Lilia Luz Lobo Márquez, Fernando De La Serna
Dpto. de Insuficiencia Cardiaca e Hipertensión Pulmonar.
Instituto de Cardiología de Tucumán.
Av. Mitre 750 (4000) San Miguel de Tucumán.
Fax +54-381-423 0368.
The authors declare not having a conflict of interest.
Heart failure generates the activation of compensating mechanisms among which the kidney plays a central role, since it regulates homeostasis and hydroelectrolytic circulating volume. The sodium and water renal retention increases by action of the sympathetic nervous system and the renin-angiotensin system, but can adversely affect heart function by increasing the preload and afterload, resulting in a vicious circle that may provoke heart and renal failure, regarded as Cardiorenal Syndrome. The harmful interactions of the heart and renal pathologies rise with the age of patients. A new cardiorenal interactions classification and several laboratory procedures has been proposed for clinical evaluation.
|Key words: Cardiorenal syndrome. Cystatin C. N-GAL
Rev Fed Arg Cardiol. 2013; 42(2): 88-95
Heart failure (HF) generates the activation of compensating mechanisms among which, kidneys play a central role, since they regulate hydroelectrolytic homeostasis and thus, the circulating volume. The increase in renal retention of sodium and water (by the action of the Sympathetic Nervous System [SNS] and the Renin Angiotensin System [RAS]) may affect negatively the cardiac function by increase of pre-load and the post-load, thus leading to a vicious circle that will progressively cause a greater cardiac and renal dysfunction. If this is considered along with the fact that both HF and renal failure (RF) are predominantly observed in the elderly population (older than 65 years of age), to the structural and physiologic modifications we should add those proper of old age. The renal and cardiac functions are closely related, since they actively participate in the control, regulation and proper distribution of blood and fluids and electrolytes in the intravascular, extracellular and cellular compartments, and clean the organism from harmful substances. The cardiac-renal interaction is established through different ways: perfusion pressure linked to minute volume (MV), renal venous pressure, activity of the Sympathetic Nervous System (SNS), the Renin Angiotensin Aldosterone System (RAAS), Vasopressin, of Natriuretic Peptides (NP) and endothelial activity .
This fact should be taken into account when the therapeutic strategy is planned: any degree of renal dysfunction, even mild, may increase the cardiovascular risk and associate to a greater mortality independently from other risk factors .
In USA 1 every 3 adults suffers cardiovascular disease (CVD) , while the prevalence in USA of Chronic Kidney Disease (CKD) is 13% [4,5], which represents approximately 30 million adults. CVD is the cause of more than 50% of the deaths of the patients with HF . The presence of renal involvement is common in patients with HF, and it is in them an independent risk factor of greater morbidity and mortality. In the patients that have to undergo dialysis, approximately 30% present HF .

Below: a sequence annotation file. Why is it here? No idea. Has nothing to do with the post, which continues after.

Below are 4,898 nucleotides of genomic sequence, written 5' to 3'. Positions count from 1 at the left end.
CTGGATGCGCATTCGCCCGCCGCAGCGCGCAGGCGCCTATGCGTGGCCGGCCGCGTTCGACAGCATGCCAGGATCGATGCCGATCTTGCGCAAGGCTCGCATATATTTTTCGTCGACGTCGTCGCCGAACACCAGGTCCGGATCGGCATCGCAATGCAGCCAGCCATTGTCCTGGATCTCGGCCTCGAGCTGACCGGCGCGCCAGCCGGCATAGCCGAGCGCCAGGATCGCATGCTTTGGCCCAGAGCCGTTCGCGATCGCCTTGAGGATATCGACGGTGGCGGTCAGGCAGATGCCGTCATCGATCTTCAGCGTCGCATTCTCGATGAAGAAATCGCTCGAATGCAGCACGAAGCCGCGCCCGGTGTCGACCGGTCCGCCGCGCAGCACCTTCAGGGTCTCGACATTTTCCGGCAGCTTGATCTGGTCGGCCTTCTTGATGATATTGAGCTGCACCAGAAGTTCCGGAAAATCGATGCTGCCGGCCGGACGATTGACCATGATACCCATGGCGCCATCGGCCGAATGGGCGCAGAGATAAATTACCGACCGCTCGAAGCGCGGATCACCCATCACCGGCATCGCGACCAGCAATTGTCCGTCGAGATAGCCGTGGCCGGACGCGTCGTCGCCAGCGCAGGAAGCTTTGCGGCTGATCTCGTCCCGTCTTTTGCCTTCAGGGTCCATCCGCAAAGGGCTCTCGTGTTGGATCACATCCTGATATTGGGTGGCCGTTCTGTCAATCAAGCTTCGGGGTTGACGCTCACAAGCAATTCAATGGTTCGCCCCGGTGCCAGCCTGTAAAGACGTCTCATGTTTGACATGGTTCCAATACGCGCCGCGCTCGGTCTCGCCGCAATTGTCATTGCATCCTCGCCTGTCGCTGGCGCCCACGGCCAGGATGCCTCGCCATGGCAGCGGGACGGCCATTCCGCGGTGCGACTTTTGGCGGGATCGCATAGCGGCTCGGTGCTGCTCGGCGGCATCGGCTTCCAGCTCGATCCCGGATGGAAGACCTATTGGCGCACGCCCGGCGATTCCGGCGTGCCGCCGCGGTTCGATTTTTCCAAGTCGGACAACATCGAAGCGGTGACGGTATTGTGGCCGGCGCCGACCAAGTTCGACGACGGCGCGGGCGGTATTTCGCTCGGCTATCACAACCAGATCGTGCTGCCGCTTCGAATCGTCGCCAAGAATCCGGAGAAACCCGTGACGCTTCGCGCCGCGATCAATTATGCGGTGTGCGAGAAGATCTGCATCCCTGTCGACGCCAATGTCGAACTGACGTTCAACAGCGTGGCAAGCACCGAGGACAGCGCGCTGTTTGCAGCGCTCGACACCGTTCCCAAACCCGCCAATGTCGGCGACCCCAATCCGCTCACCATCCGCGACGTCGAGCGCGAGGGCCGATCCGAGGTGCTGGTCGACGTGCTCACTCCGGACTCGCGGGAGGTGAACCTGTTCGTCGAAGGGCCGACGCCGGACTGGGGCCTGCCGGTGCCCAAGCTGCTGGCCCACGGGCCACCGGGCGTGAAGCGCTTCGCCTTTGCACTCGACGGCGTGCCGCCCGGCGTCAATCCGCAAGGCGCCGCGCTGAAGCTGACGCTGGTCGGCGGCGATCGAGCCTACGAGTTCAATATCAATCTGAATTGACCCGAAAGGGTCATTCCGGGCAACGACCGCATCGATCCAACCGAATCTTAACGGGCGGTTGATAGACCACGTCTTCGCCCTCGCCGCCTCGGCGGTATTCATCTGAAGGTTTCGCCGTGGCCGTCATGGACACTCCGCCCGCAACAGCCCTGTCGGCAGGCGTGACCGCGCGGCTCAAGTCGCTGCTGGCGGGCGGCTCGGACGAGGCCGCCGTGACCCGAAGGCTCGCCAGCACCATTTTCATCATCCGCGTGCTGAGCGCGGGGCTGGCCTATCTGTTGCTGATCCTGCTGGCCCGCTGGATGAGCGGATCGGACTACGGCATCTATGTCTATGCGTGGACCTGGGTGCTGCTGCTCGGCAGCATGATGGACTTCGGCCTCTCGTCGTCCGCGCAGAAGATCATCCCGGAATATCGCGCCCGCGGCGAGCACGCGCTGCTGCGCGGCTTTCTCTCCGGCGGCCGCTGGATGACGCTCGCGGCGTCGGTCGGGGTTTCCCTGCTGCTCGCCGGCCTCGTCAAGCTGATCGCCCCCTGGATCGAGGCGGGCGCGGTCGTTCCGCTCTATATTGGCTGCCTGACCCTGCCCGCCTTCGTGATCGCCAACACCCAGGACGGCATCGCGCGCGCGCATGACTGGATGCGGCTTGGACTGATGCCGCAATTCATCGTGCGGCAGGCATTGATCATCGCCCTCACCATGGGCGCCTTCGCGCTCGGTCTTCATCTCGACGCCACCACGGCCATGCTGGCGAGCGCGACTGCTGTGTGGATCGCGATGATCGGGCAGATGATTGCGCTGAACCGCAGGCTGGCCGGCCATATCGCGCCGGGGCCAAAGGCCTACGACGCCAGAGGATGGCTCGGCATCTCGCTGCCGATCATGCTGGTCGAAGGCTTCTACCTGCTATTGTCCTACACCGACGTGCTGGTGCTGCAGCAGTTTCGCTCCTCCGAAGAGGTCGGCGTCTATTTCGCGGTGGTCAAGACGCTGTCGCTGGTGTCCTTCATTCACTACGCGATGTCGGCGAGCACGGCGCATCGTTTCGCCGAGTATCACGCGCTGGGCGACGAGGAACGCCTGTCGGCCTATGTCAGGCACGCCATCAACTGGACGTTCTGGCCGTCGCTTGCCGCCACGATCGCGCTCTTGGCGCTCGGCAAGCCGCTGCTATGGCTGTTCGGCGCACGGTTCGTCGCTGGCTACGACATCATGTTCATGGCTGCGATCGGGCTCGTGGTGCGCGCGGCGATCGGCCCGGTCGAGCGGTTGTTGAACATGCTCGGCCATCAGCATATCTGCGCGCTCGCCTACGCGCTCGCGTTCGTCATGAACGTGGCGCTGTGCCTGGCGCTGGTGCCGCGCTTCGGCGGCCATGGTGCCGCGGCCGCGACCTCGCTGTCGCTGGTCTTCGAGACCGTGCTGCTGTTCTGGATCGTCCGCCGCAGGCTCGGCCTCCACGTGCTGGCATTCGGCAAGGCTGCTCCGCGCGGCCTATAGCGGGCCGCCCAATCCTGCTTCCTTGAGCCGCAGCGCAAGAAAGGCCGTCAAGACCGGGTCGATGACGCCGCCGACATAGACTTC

Renal failure (RF) is the consequence of Chronic Kidney Disease (CKD) and is defined by a decrease in the rate of FGL, according to the National Kidney Foundation - Kidney Disease Outcomes Quality Initiative (KDOQI). It is quantified by determining creatinine clearance, estimated using the Cockcroft-Gault equations, or the MDRD (Modification of Diet in Renal Disease) , and the more recent use of CKD-EP [8,9]. CKD-EP would be the most accurate one, but the differences in the values of the different equations, when FGL is <60 ml/min/1.73 m2, are of little distinctive value. Serum creatinine (SCr) is not a sensitive marker for glomerular filtration.
KDOQI has established 5 stages of CKD (Table I). The presence of albuminuria is important for diagnosis, which exists when the ratio between urine albumin and SCr is 30 mg/g or more (≥3.5 mg/mmol), while a ratio of 30 to 299 mg/g (which is equivalent to 3.5-35 mg/mmol) indicates microalbuminuria, and a 300 mg/g ratio (≥35 mg/mmol) indicates macroalbuminuria . A rate of FGL below 60 ml/min/1.73 m2 suggests CKD, even in the absence of albuminuria. The decrease of FGL should be present during at least three months to be able to diagnose CKD . In patients with type 2 diabetes mellitus (DM-2), different factors may lead to RF without causing albuminuria ; approximately 30% of type 2 diabetic patients do not present microalbuminuria. This form of RFpredominates in elderly people, in the female gender and in hypercholesterolemia. Those with DM with RF and no albuminuria have a greater risk of metabolic syndrome and cardiovascular disease, but the presence of microalbuminuria in diabetic patients is an early sign of glomerular damage. Both in DM-1 and in DM-2, the risk of cardiovascular disease is greater when there is evidence of diabetic renal disease, even in the first stage of microalbuminuria . Albuminuria should be considered clinically as a different entity. In hypertensive patients without DM, the presence of microalbuminuria predicts renal and cardiac complications .
|Table 1. Stages of CKD according to FGL in patients with renal impairment (K / DOQI)